Lying awake that night, Shin asks, “Have you ever seen god? Are you maybe looking at god right now?” Reaper is not happy to be roused from sleep and grumps that a low man on the totem pole like him wouldn’t get to see god.
Shin says that he’s seen god once, and Reaper asks curiously what god looked like. Shin flashes back to lying in that field a thousand years ago in Goryeo, when a butterfly danced around and landed on his sword. “Just… a butterfly,” he says.
Reaper sighs, feeling like he can’t even harm a passing butterfly now. Shin muses, “If god showed me a face, I could at least resent him concretely. If it’s really true that god only gives you as much hardship as you can endure, I wonder if he hasn’t overestimated me.”
Reaper asks sincerely if he’s having a hard time, and Shin assures him that fog won’t be rolling in or anything. Reaper wonders, “How is it that we’ve never once seen the god that humans see all the time?”
In the morning, Eun-tak wakes up and smiles to remember that she’s at Shin’s house. She wonders if they’ll have fixings to make breakfast, then looks around the big empty room and says, “They have everything they should, but there’s something lonely about it.”
She’s thrilled to come downstairs and find the guys cooking—Shin with his meat and Reaper with his veggies, as usual—and says with excitement that it’s been a long time since anyone’s cooked food for her. Shin points out that they never said they were going to give her any, and she frowns.
But they share, of course, and Eun-tak sits between them at the long dining table, cleaning off a plate of both steak and salad. She says she’ll earn her keep and do all her own cooking and laundry, and notes that they seem to do all of their own housework unlike most rich people…
Then she turns around to find Goblin and Reaper in another silverware battle, floating a pair of knives between them with kung fu mind control and taunting each other like a couple of children. Reaper: “Have you been practicing in secret?” Eun-tak says dryly that this is why they can’t have workers in the house, and they drop the knives, chastened.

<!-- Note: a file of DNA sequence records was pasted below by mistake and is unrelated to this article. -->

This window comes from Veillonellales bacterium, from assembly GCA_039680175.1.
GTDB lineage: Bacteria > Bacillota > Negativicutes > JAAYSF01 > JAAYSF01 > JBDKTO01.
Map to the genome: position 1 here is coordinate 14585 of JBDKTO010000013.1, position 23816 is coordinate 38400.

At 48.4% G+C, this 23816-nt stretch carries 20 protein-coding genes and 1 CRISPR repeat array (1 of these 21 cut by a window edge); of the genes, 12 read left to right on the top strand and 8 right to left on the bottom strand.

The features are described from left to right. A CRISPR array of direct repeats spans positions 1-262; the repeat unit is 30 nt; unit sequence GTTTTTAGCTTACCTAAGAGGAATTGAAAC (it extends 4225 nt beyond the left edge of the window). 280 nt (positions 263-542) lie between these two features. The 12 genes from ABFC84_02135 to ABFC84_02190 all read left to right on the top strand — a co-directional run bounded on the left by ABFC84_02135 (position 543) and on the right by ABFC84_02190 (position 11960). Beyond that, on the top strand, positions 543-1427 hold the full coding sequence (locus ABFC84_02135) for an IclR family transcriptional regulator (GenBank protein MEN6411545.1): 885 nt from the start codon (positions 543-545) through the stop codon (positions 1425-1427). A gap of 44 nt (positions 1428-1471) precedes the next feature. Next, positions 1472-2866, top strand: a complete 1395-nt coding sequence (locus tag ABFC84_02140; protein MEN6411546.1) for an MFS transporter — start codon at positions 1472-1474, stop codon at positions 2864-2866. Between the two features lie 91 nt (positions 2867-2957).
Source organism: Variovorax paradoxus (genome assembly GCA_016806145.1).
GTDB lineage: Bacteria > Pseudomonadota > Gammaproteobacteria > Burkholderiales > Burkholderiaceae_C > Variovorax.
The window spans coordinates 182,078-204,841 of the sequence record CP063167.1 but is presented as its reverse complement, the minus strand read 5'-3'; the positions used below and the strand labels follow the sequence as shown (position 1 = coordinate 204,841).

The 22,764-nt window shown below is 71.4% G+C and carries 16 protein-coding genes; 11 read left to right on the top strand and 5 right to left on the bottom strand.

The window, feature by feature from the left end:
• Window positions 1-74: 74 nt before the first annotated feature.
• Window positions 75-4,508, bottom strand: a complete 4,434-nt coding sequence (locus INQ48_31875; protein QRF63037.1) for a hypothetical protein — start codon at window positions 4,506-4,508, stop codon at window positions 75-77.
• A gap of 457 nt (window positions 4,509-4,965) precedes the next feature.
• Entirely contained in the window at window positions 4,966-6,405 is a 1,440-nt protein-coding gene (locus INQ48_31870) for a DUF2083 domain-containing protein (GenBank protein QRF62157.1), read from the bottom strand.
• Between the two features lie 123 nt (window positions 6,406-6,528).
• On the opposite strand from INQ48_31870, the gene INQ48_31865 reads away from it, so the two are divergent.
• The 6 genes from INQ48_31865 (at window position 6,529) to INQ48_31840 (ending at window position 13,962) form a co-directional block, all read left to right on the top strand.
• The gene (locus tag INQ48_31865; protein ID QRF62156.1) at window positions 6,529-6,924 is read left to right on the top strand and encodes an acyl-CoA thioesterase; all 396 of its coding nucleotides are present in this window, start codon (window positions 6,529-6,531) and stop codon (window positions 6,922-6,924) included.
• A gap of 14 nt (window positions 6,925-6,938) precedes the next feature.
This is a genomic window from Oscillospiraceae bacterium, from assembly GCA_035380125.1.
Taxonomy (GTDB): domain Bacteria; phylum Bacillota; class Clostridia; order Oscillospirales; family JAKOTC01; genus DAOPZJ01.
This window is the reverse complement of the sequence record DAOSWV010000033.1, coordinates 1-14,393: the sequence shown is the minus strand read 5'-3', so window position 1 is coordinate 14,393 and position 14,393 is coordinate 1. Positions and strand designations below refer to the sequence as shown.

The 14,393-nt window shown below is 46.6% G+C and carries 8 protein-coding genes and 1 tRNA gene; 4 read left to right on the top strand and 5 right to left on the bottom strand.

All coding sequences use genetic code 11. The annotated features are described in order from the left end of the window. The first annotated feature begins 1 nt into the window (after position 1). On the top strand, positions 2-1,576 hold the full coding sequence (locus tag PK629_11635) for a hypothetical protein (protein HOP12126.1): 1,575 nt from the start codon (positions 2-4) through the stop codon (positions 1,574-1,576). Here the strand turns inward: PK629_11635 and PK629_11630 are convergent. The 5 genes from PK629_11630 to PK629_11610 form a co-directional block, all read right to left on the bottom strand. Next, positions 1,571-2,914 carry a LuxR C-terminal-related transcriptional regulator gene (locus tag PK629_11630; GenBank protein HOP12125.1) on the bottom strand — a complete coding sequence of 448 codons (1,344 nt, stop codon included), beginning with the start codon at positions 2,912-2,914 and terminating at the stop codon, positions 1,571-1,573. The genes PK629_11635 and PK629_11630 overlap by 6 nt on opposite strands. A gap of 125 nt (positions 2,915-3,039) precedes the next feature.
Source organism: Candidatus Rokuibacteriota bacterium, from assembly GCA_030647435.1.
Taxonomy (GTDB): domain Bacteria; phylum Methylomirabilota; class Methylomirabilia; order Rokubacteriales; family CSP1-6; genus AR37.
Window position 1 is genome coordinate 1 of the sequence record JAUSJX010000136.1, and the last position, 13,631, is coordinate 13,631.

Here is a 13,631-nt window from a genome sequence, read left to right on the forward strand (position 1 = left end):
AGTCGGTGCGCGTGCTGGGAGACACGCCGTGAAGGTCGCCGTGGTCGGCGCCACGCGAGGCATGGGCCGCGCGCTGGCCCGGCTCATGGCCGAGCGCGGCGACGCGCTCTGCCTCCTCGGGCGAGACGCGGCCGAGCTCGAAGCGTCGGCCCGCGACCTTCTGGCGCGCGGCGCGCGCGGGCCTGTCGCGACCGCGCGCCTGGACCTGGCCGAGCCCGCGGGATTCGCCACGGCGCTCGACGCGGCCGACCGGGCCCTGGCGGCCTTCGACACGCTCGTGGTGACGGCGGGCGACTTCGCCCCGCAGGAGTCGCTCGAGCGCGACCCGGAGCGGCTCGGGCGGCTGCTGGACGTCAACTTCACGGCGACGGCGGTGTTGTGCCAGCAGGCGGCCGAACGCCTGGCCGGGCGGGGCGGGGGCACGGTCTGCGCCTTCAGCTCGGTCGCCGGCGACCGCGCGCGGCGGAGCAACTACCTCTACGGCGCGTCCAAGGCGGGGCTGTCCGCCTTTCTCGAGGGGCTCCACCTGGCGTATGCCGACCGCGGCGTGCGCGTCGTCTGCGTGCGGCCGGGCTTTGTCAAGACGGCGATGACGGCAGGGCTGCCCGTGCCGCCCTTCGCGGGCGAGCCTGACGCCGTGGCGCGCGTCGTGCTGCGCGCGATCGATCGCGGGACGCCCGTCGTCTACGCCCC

Eun-tak says she’s written a few things down and clears her throat before reading it to them: “Letter of plea: 1. I would like it if it didn’t rain often. It causes the citizens discomfort, so while I’m living here, please be happy.” Reaper wags a finger at Shin.
She continues, “2. If you have a complaint, please say so in words. I would like it if you refrained from taking me away, or saying that you’ll take me away, or actually taking me away.” Now it’s Shin’s turn to wag a finger at Reaper. Number 3 asks for them to call her instead of materializing out of nowhere all the time, and she leaves her phone number with the caveat that school, work hours, and library time are off-limits.
Eun-tak leaves for school, and Reaper and Shin stare at the letter she’s left on the fridge like it’s written in code. Shin wonders, “Does it mean I should call her?” Reaper counters, “Or she knows we don’t have cell phones and she’s belittling us?”
Cue: Two shiny new cell phones arriving at the house, courtesy of Deok-hwa. Reaper picks the black one, of course, and Shin switches to sageuk tone to tell Deok-hwa that Reaper is excitable because he’s never seen one of these before, but he himself knows alllll about smartphones and doesn’t need a tutorial, thank you very much.
Deok-hwa is skeptical, insisting that the smartphone is very smart, but Shin will hear none of it and says he needs no help. Deok-hwa says they’ll start by going to the Google Play Store, and Shin immediately stands up to put on his coat to go to this store. Pffft. He instructs Reaper to put a coat on, and Deok-hwa just watches them with his mouth open.
Reaper and Shin sit in their respective rooms and attempt a video call to each other, but Reaper just holds the phone to his ear and waves a hand in front of his face going, “I can’t see your face!” Shin instructs, “Is it on your ear? Take it off! Your arm! Put it far away!”
Reaper complies like a robot, stretching his arm out but not understanding why, still looking for Shin’s face in front of him instead of in the phone. Hahaha.
At school, Eun-tak does an internet search on Kim Shin and is impressed to find that he was a general, calling it a stable government job. She wonders why the information on him is so scant, disappointed that that’s all there is.
Eun-tak is surprised to get a call from Shin, and they go shopping for things she’ll need at the house. She says she didn’t know he’d use a smartphone, and he rattles off the phone’s specs like a big geek, thinking that it makes him seem knowledgeable.
Eun-tak stops in front of a stuffed toy and says it’s Shin—it’s a goblin who knows that people are afraid of him, so he wears his favorite buckwheat jelly as a hood to disguise himself. “Isn’t it so cute? You know what I’m saying, right?” she says with a long pause. Cut to: Goblin and sidekick toy in their shopping cart.